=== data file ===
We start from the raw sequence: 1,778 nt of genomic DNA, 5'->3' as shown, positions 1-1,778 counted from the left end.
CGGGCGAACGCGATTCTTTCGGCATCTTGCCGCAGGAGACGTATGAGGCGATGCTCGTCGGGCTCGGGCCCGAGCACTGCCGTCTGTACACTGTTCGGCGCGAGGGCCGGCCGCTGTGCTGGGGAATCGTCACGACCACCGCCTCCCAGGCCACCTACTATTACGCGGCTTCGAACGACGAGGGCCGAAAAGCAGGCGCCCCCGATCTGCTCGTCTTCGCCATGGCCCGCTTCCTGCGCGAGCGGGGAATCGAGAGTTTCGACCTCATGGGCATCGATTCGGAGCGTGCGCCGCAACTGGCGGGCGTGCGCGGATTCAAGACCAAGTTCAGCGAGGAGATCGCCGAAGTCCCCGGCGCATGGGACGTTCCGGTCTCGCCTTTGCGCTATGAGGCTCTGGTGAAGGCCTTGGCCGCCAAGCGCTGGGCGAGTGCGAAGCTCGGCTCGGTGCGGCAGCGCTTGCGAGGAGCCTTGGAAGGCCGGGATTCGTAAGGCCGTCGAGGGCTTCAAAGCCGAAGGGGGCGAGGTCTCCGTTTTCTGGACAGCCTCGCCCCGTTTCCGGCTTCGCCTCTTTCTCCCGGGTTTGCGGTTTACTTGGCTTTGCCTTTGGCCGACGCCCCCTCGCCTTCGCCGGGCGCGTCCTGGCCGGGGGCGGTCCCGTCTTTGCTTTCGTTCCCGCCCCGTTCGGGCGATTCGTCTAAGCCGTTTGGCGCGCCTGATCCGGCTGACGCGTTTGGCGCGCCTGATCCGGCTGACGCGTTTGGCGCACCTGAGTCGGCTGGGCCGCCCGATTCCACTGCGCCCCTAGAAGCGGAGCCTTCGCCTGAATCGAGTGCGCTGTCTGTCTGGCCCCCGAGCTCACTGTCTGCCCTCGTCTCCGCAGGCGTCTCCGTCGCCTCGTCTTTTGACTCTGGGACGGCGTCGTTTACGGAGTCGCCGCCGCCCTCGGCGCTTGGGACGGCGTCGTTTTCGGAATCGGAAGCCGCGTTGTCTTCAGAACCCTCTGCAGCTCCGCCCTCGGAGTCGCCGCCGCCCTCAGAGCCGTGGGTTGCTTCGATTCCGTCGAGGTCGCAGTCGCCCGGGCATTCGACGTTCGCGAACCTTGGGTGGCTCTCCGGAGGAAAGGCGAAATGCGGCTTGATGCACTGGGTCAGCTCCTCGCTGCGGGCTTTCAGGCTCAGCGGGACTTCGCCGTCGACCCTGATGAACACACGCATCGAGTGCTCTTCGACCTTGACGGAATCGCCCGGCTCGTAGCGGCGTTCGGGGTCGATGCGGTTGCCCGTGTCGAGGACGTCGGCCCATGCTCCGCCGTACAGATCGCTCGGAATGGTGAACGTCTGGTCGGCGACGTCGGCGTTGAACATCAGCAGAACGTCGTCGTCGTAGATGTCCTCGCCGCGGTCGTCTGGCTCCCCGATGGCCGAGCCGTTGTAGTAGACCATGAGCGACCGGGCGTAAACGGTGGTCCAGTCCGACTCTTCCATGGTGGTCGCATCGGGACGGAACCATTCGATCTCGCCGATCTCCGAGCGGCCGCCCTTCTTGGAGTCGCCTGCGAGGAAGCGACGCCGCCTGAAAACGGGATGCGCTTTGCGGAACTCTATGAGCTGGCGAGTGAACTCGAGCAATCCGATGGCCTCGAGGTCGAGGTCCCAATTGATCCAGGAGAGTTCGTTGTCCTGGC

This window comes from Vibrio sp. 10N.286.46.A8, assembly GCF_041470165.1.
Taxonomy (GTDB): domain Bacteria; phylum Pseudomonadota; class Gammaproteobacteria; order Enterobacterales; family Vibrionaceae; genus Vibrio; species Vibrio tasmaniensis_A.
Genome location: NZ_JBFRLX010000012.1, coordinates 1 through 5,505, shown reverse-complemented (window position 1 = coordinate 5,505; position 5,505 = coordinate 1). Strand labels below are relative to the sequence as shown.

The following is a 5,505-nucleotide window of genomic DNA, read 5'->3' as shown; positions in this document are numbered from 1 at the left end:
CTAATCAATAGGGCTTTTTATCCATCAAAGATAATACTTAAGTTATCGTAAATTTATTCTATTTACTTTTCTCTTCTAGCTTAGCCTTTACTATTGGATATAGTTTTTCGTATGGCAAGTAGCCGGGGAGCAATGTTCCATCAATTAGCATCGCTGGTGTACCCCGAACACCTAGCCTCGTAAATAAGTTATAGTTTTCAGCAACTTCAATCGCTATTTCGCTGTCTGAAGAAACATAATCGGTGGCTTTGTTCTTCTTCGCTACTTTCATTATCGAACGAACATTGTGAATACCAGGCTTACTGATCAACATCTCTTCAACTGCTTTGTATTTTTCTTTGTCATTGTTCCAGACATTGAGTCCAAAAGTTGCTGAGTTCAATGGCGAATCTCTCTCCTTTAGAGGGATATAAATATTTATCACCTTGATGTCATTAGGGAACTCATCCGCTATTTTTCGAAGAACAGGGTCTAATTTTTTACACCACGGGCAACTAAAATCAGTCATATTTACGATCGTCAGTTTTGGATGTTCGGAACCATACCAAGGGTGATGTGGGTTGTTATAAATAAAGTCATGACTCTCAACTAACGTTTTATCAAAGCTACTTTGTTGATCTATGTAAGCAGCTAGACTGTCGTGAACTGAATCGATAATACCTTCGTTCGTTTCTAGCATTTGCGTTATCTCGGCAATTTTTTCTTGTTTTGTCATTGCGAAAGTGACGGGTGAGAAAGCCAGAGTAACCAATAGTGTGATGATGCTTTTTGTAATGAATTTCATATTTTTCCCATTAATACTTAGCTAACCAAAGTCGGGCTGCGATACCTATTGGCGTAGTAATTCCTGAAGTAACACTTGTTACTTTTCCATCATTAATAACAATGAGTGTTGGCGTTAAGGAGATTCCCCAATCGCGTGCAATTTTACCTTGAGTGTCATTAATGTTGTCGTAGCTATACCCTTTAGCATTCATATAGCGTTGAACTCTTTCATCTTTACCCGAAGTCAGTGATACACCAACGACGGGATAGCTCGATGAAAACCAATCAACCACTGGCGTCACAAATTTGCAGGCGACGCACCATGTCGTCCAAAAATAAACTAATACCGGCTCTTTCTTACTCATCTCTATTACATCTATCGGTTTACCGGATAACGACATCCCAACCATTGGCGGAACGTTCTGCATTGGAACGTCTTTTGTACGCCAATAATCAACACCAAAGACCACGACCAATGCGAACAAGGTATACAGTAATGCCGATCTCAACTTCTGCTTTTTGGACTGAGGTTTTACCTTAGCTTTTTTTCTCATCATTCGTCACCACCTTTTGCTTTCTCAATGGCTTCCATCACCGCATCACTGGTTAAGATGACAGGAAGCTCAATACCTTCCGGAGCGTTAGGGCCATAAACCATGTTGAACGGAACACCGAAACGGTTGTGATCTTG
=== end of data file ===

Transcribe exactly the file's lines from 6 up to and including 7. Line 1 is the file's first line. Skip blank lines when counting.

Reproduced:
The following is a 5,505-nucleotide window of genomic DNA, read 5'->3' as shown; positions in this document are numbered from 1 at the left end:
CTAATCAATAGGGCTTTTTATCCATCAAAGATAATACTTAAGTTATCGTAAATTTATTCTATTTACTTTTCTCTTCTAGCTTAGCCTTTACTATTGGATATAGTTTTTCGTATGGCAAGTAGCCGGGGAGCAATGTTCCATCAATTAGCATCGCTGGTGTACCCCGAACACCTAGCCTCGTAAATAAGTTATAGTTTTCAGCAACTTCAATCGCTATTTCGCTGTCTGAAGAAACATAATCGGTGGCTTTGTTCTTCTTCGCTACTTTCATTATCGAACGAACATTGTGAATACCAGGCTTACTGATCAACATCTCTTCAACTGCTTTGTATTTTTCTTTGTCATTGTTCCAGACATTGAGTCCAAAAGTTGCTGAGTTCAATGGCGAATCTCTCTCCTTTAGAGGGATATAAATATTTATCACCTTGATGTCATTAGGGAACTCATCCGCTATTTTTCGAAGAACAGGGTCTAATTTTTTACACCACGGGCAACTAAAATCAGTCATATTTACGATCGTCAGTTTTGGATGTTCGGAACCATACCAAGGGTGATGTGGGTTGTTATAAATAAAGTCATGACTCTCAACTAACGTTTTATCAAAGCTACTTTGTTGATCTATGTAAGCAGCTAGACTGTCGTGAACTGAATCGATAATACCTTCGTTCGTTTCTAGCATTTGCGTTATCTCGGCAATTTTTTCTTGTTTTGTCATTGCGAAAGTGACGGGTGAGAAAGCCAGAGTAACCAATAGTGTGATGATGCTTTTTGTAATGAATTTCATATTTTTCCCATTAATACTTAGCTAACCAAAGTCGGGCTGCGATACCTATTGGCGTAGTAATTCCTGAAGTAACACTTGTTACTTTTCCATCATTAATAACAATGAGTGTTGGCGTTAAGGAGATTCCCCAATCGCGTGCAATTTTACCTTGAGTGTCATTAATGTTGTCGTAGCTATACCCTTTAGCATTCATATAGCGTTGAACTCTTTCATCTTTACCCGAAGTCAGTGATACACCAACGACGGGATAGCTCGATGAAAACCAATCAACCACTGGCGTCACAAATTTGCAGGCGACGCACCATGTCGTCCAAAAATAAACTAATACCGGCTCTTTCTTACTCATCTCTATTACATCTATCGGTTTACCGGATAACGACATCCCAACCATTGGCGGAACGTTCTGCATTGGAACGTCTTTTGTACGCCAATAATCAACACCAAAGACCACGACCAATGCGAACAAGGTATACAGTAATGCCGATCTCAACTTCTGCTTTTTGGACTGAGGTTTTACCTTAGCTTTTTTTCTCATCATTCGTCACCACCTTTTGCTTTCTCAATGGCTTCCATCACCGCATCACTGGTTAAGATGACAGGAAGCTCAATACCTTCCGGAGCGTTAGGGCCATAAACCATGTTGAACGGAACACCGAAACGGTTGTGATCTTG